The Green Energy Act is not gone
As long as old regulations for wind turbine noise and setbacks remain unchanged in Ontario, anger is not going anywhere
September 1, 2021
Former Ontario Premier Dalton McGuinty is reported to have said of citizens objecting to wind power projects in 2009: “They can’t stay mad forever”.
But, it seems they can.
Writer Tom Van Dusen explores this in the August 24 edition of Ontario Farmer and asks, why, when the Nation Rise power project has been approved and is now operating, after lost citizen appeals and even a court case, is the opposition to the project just as strong?
Why aren’t people just accepting of the 29 giant turbines, and getting on with their lives?
Appeal process was a sham
For one thing, there is the sense of injustice about it all. Almost every single wind power project was appealed, before 2009 to the Ontario Municipal Board and after, when the Green Energy Act prescribed an appeal process before the Environmental Review Tribunal. Legal writers have described the task of appeal as almost impossible to win, the way the rules were set up. Instead of power developers having to prove there would be no harm, citizens, with limited time and resources, had to prove there would be.
Birds killed? Sure, Ontario said, but turbines would have to kill so many that entire species would be wiped out. Impossible. (Except when it came to turtles…)
A recent academic paper showed that “the people were not wrong” in their concerns about the dangers to people and the environment that led them to take action. Many of the risks they foresaw in the power development proposals have actually become reality.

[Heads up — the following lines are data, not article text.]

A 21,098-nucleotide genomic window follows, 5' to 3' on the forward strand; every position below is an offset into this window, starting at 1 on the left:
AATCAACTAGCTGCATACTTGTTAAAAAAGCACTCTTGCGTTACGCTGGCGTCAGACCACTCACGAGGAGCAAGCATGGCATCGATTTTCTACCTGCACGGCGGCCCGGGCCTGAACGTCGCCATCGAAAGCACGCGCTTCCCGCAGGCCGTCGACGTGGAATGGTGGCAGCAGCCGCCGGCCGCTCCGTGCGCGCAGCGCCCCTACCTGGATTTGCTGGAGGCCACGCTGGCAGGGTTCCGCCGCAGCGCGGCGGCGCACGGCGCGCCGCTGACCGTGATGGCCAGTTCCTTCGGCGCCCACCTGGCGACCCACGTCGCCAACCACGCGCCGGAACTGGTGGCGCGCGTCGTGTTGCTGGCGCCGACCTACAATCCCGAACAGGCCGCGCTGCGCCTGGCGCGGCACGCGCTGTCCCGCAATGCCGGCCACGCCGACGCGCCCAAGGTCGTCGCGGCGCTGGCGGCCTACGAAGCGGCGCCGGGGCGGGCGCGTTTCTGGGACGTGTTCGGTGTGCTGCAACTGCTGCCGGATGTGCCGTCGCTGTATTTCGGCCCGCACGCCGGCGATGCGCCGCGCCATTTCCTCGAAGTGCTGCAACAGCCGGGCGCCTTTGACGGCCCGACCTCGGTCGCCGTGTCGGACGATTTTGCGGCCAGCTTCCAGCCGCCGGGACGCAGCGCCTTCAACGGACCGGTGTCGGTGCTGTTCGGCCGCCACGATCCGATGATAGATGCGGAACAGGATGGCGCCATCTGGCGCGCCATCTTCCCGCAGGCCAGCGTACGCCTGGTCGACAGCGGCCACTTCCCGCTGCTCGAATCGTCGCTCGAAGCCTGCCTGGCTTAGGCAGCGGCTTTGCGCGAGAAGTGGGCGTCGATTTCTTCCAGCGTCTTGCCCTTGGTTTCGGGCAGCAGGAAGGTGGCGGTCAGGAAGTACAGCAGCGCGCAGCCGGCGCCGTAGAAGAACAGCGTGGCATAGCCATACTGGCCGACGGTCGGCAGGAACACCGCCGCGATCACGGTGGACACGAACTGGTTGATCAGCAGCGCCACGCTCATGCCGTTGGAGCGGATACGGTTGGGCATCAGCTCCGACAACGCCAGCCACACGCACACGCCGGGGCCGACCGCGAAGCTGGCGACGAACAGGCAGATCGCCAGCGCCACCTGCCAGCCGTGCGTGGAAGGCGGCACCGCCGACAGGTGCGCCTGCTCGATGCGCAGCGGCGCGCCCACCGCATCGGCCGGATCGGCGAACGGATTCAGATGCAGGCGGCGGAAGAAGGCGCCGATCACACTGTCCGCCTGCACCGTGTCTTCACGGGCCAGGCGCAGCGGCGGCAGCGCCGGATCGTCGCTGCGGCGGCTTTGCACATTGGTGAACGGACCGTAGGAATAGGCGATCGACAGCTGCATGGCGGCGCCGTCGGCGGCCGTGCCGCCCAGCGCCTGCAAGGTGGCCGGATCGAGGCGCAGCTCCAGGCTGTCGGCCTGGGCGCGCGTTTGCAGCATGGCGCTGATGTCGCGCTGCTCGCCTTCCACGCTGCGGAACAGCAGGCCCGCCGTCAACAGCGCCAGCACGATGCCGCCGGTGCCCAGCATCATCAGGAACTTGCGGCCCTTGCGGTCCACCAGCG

Among those, noise is paramount. The Ontario government now has about 7,000 formal complaint records called incident Reports dating back to 2006. There appears to be no process in which these records are collected and submitted to the environment ministry for review, analysis and action. They stay in the District Offices until asked for (which we do, every year.) There are families in Ontario who have been complaining about noise for five years and more—there is no effective response.
The Green Energy Act is not gone
The Green Energy Act may have been repealed in Ontario but the Regulation that governs noise limits and setbacks, Regulation 359/09, still exists, unchanged from 2009.
The Renewable Energy Approval process is likewise unchanged; if there were to be another rush for wind power (like the City of Ottawa is proposing as “local” power), the process will not save anyone from being invaded by huge turbines that will make noise, produce vibration and sound pressure, and will affect wildlife.
Disturbed water wells are another concern: dozens of families in North Kent are awaiting the results of a public health investigation into why their wells, some operating for decades without problems, suddenly stopped working after construction began on a wind power project.
Developers claim that griping “non-participating” landowners are just jealous of the lease fees. It’s true that it is tough when they see leaseholders driving around in new trucks, said one Nation Rise resident. But the reason it’s tough is because their actions left other property owners with homes that have lost value, and are perhaps not even sellable.
Opposition to wind turbine projects continues around the world, and is growing in the U.S. where some states (New York) are actually forcing through legislation to steamroll over local opposition. And there is opposition, with key states being Illinois, Michigan, New York and Vermont, to name a few.
Mr. McGuinty was wrong: we CAN stay mad forever…and we will until there is justice for the unwilling neighbours of industrial wind power projects.
Wind Concerns Ontario
What needs to happen:
REVISE Regulation 359/09 with new setback distances and noise limits
Revise Renewable Energy Approval process to reflect reality of wind turbine noise emissions
Revise and update 2010 Chief Medical Officer of Health statement on wind turbine noise and health
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